Arnold Schoenberg, Cafe Demel, Cafe Landtmann, E. Randol Schoenberg, Gustav Klimt, Hollywood Exiles, Leonard Bernstein, Roland Berger, Solti Ring Cycle, The Seccession Building, The Woman in Gold, Vienna, Vienna Philharmonic
To the Time, Its Art. To the Art, Its Freedom.
My home of Hollywood was the exiled haven of a legendary list of emigres, my mom serving many of them at 20th Century Fox or Chasen’s. Older teachers and colleagues spoke rapturously of working with Otto Klemperer and Bruno Walter when they were with the Los Angeles Philharmonic or Columbia Symphony. That meant discovering Mahler would not be far away. Lotte Lehmann was at the Music Academy in Santa Barbara. Erich Wolfgang Korngold invents the film score here, his violinist granddaughter Katie living down the street from our house in Eagle Rock. Alma Mahler lives with Franz Werfel in Beverly Hills. Schoenberg is friends with Charlie Chaplin and the Marx Brothers and his entire family are now great friends. And a very young Zubin Mehta was leading the Los Angeles Philharmonic, recording Schoenberg, Stravinsky, Varese and William Kraft, so the name Hans Swarowsky was in the air.
Haydn, Mozart, Beethoven (I could stop right there but it wouldn’t be honest) Schubert, Brahms, the Strauss Family, Bruckner, Wolf, Mahler, Schoenberg, Berg, Webern. The strongest list of local composers on Planet Earth. The Viennese feel they own this music so in September of 1977 I set out to find out their secrets.
My mom had filled me with Viennese detail. Before moving to Los Angeles she had her apprenticeship in service at the Adolphus Hotel in Dallas with a Viennese taskmaster maitre’d. If place settings were not perfect, he’d pop the silverware with his fist until my mom got the message that everything needed to be perfekt. And natuerlich, she taught this to me when I worked for her at our family restaurant (free advice if you run an ensemble: learn how to put on a dinner).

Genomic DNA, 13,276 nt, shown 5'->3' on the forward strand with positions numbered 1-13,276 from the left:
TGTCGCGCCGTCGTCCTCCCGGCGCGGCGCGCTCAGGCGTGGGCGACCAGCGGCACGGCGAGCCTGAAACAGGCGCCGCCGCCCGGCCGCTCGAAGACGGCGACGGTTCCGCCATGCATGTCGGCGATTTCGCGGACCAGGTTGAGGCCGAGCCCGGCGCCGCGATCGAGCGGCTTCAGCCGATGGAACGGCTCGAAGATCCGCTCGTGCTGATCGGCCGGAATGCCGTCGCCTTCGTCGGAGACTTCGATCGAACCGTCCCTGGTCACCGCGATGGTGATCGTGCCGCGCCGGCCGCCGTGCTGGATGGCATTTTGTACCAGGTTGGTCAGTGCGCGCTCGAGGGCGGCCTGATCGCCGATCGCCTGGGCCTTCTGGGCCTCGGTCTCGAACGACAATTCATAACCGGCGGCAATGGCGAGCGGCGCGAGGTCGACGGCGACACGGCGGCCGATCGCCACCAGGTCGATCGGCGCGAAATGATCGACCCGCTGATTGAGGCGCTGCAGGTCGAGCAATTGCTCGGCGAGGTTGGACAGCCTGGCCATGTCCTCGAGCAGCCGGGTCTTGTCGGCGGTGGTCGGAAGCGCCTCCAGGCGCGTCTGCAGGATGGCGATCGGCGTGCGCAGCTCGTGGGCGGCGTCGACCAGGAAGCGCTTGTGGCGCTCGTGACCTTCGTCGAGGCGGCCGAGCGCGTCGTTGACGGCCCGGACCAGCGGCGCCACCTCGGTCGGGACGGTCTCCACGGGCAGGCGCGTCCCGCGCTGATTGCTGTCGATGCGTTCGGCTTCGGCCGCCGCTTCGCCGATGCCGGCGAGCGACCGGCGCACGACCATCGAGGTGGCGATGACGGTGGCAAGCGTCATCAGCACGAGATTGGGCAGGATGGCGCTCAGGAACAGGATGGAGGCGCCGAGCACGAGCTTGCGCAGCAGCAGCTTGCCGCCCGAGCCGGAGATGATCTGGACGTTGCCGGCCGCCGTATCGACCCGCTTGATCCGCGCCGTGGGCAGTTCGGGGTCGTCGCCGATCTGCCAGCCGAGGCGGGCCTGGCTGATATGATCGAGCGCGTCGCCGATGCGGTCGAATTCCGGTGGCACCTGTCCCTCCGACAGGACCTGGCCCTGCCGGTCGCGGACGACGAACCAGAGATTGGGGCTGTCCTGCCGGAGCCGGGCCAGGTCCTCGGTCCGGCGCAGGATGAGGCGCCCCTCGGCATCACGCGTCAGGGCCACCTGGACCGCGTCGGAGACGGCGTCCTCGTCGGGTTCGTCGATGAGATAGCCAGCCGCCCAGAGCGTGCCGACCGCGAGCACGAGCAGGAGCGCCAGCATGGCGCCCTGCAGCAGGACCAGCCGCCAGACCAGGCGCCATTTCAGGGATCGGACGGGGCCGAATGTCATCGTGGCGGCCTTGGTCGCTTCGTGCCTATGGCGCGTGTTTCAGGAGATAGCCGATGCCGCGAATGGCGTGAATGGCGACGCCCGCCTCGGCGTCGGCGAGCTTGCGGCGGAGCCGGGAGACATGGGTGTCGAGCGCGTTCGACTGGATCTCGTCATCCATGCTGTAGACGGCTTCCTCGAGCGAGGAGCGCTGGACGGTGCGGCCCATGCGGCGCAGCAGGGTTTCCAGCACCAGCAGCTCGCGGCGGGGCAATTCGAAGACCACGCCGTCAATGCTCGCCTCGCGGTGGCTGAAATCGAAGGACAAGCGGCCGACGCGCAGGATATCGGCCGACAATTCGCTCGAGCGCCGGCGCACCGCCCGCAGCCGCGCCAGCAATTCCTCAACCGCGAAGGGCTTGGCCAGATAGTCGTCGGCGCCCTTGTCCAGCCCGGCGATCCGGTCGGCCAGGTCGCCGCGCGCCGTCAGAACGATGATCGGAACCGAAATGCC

I grew up in West Hollywood with an extended family grandmother, Elizabeth Ricca, who, being Italian, loved opera and was widowed from a member of the La Scala Orchestra. When I learned of dwarfs, dragons, giants, heroes, gods, mortals, rainbow bridges and magic fire, I was hooked on Wagner. My mom got me started with an RCA Victor record with Toscanni and Lauritz Melchior and Helen Traubel singing the third scene of Act I of Die Walkuere. Mom had often waited on both Melchior (he retired to the San Fernando Valley) and Traubel (who was in quite a few movies).
And being hooked on Wagner in the early 1960s meant the first recordings of his Ring Cycle with Sir Georg Solti and the Vienna Philharmonic were an event. I still remember purchasing Das Rheingold on Washington’s Brithday at a Discount Record Store on Wilshire Boulevard (which was directed nationally by my now best friend Martin Perlich). Or saving in a piggy bank to buy the score of Goetterdaemmerung, for me the title alone conjured up the music.
When this recording showed up as my next birthday present, the rest was history. Though I’ve moved beyond the French horn to follow my even deeper love of new music, I was inspired by the playing of Roland Berger of the Vienna Philharmonic. His playing constitutes an argument ender about how the horn should sound.
What is the mystery of the Viennese sound? Is it a true secret? Like Haydn’s Clock Symphony, what makes the Viennese tick?
Dreams might not come true in Vienna, but cliches do, especially if you believe in love-hate relationships. The fin de siecle glow of a world careening to its cliff, Vienna experienced its death hunting a pervasive Jewish intellectual and artistic presence to a failed extinction. The brief shining moments of Gustav Klimt and Egon Schiele married to the structural hallucinations of Gustav Mahler. Robert Musil, the Joyce and Proust of the German language. The background of Haydn, Mozart and Beethoven countered by a foreground of Schoenberg, Berg and Webern. The unique application of German Wienerisch, celebrated by ultra conservatives Hoffmanstahl and Strauss in Der Rosenkavalier. The Path to New Music of the Second Viennese School, which ends in my home town of Los Angeles.